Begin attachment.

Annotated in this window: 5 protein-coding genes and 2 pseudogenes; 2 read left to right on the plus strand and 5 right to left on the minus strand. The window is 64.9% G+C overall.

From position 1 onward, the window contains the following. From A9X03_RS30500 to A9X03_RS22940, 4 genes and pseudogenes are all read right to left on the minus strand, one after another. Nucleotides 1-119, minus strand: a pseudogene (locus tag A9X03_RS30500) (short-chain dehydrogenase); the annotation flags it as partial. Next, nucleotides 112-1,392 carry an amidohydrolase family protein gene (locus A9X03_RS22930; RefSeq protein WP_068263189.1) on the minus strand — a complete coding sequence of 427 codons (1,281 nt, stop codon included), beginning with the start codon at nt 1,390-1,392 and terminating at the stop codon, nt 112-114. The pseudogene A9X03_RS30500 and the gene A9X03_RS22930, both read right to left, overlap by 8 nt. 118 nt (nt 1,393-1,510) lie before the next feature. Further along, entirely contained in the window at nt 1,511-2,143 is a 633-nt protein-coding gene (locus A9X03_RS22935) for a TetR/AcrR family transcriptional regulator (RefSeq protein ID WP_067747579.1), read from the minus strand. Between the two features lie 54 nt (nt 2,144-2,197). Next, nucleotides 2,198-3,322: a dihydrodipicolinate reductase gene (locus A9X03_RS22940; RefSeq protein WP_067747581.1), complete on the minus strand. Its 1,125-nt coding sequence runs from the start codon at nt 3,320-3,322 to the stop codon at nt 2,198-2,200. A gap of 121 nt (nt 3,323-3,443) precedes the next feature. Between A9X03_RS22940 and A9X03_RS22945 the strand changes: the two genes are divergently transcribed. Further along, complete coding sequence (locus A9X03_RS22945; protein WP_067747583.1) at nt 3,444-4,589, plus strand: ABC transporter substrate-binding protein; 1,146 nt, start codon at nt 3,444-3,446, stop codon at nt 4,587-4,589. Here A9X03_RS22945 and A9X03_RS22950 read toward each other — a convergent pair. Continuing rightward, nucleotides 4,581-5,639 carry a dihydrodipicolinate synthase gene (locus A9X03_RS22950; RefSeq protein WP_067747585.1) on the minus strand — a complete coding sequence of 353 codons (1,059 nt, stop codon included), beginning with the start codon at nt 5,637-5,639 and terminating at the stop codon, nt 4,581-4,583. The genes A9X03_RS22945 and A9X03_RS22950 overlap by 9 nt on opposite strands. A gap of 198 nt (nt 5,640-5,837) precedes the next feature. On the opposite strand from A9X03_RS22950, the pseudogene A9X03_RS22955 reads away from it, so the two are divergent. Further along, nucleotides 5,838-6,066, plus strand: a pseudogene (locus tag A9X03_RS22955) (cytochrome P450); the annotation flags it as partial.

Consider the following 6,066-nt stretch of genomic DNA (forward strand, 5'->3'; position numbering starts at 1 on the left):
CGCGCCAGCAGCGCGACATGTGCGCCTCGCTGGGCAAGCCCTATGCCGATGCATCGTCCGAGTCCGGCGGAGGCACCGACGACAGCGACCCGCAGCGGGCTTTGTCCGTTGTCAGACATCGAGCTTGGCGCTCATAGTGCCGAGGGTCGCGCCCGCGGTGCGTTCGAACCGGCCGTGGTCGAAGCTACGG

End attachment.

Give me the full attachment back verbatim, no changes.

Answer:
Annotated in this window: 5 protein-coding genes and 2 pseudogenes; 2 read left to right on the plus strand and 5 right to left on the minus strand. The window is 64.9% G+C overall.

From position 1 onward, the window contains the following. From A9X03_RS30500 to A9X03_RS22940, 4 genes and pseudogenes are all read right to left on the minus strand, one after another. Nucleotides 1-119, minus strand: a pseudogene (locus tag A9X03_RS30500) (short-chain dehydrogenase); the annotation flags it as partial. Next, nucleotides 112-1,392 carry an amidohydrolase family protein gene (locus A9X03_RS22930; RefSeq protein WP_068263189.1) on the minus strand — a complete coding sequence of 427 codons (1,281 nt, stop codon included), beginning with the start codon at nt 1,390-1,392 and terminating at the stop codon, nt 112-114. The pseudogene A9X03_RS30500 and the gene A9X03_RS22930, both read right to left, overlap by 8 nt. 118 nt (nt 1,393-1,510) lie before the next feature. Further along, entirely contained in the window at nt 1,511-2,143 is a 633-nt protein-coding gene (locus A9X03_RS22935) for a TetR/AcrR family transcriptional regulator (RefSeq protein ID WP_067747579.1), read from the minus strand. Between the two features lie 54 nt (nt 2,144-2,197). Next, nucleotides 2,198-3,322: a dihydrodipicolinate reductase gene (locus A9X03_RS22940; RefSeq protein WP_067747581.1), complete on the minus strand. Its 1,125-nt coding sequence runs from the start codon at nt 3,320-3,322 to the stop codon at nt 2,198-2,200. A gap of 121 nt (nt 3,323-3,443) precedes the next feature. Between A9X03_RS22940 and A9X03_RS22945 the strand changes: the two genes are divergently transcribed. Further along, complete coding sequence (locus A9X03_RS22945; protein WP_067747583.1) at nt 3,444-4,589, plus strand: ABC transporter substrate-binding protein; 1,146 nt, start codon at nt 3,444-3,446, stop codon at nt 4,587-4,589. Here A9X03_RS22945 and A9X03_RS22950 read toward each other — a convergent pair. Continuing rightward, nucleotides 4,581-5,639 carry a dihydrodipicolinate synthase gene (locus A9X03_RS22950; RefSeq protein WP_067747585.1) on the minus strand — a complete coding sequence of 353 codons (1,059 nt, stop codon included), beginning with the start codon at nt 5,637-5,639 and terminating at the stop codon, nt 4,581-4,583. The genes A9X03_RS22945 and A9X03_RS22950 overlap by 9 nt on opposite strands. A gap of 198 nt (nt 5,640-5,837) precedes the next feature. On the opposite strand from A9X03_RS22950, the pseudogene A9X03_RS22955 reads away from it, so the two are divergent. Further along, nucleotides 5,838-6,066, plus strand: a pseudogene (locus tag A9X03_RS22955) (cytochrome P450); the annotation flags it as partial.

Consider the following 6,066-nt stretch of genomic DNA (forward strand, 5'->3'; position numbering starts at 1 on the left):
CGCGCCAGCAGCGCGACATGTGCGCCTCGCTGGGCAAGCCCTATGCCGATGCATCGTCCGAGTCCGGCGGAGGCACCGACGACAGCGACCCGCAGCGGGCTTTGTCCGTTGTCAGACATCGAGCTTGGCGCTCATAGTGCCGAGGGTCGCGCCCGCGGTGCGTTCGAACCGGCCGTGGTCGAAGCTACGG